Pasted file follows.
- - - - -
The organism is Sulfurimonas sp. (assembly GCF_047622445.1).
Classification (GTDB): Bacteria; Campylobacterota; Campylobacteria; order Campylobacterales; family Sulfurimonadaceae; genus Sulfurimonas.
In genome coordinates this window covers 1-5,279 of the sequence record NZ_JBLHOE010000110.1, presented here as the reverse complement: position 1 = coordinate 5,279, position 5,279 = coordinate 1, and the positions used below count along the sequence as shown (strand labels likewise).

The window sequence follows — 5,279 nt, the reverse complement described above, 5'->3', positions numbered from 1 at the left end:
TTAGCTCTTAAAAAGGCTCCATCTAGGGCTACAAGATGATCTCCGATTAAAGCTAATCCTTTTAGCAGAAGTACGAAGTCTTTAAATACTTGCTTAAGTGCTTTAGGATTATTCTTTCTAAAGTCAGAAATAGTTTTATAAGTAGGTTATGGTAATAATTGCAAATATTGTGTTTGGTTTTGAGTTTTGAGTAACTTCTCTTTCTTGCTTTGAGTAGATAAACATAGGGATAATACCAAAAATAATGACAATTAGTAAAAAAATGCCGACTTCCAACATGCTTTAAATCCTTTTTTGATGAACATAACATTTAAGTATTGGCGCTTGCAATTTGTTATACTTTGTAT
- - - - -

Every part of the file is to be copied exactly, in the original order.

The organism is Sulfurimonas sp. (assembly GCF_047622445.1).
Classification (GTDB): Bacteria; Campylobacterota; Campylobacteria; order Campylobacterales; family Sulfurimonadaceae; genus Sulfurimonas.
In genome coordinates this window covers 1-5,279 of the sequence record NZ_JBLHOE010000110.1, presented here as the reverse complement: position 1 = coordinate 5,279, position 5,279 = coordinate 1, and the positions used below count along the sequence as shown (strand labels likewise).

The window sequence follows — 5,279 nt, the reverse complement described above, 5'->3', positions numbered from 1 at the left end:
TTAGCTCTTAAAAAGGCTCCATCTAGGGCTACAAGATGATCTCCGATTAAAGCTAATCCTTTTAGCAGAAGTACGAAGTCTTTAAATACTTGCTTAAGTGCTTTAGGATTATTCTTTCTAAAGTCAGAAATAGTTTTATAAGTAGGTTATGGTAATAATTGCAAATATTGTGTTTGGTTTTGAGTTTTGAGTAACTTCTCTTTCTTGCTTTGAGTAGATAAACATAGGGATAATACCAAAAATAATGACAATTAGTAAAAAAATGCCGACTTCCAACATGCTTTAAATCCTTTTTTGATGAACATAACATTTAAGTATTGGCGCTTGCAATTTGTTATACTTTGTAT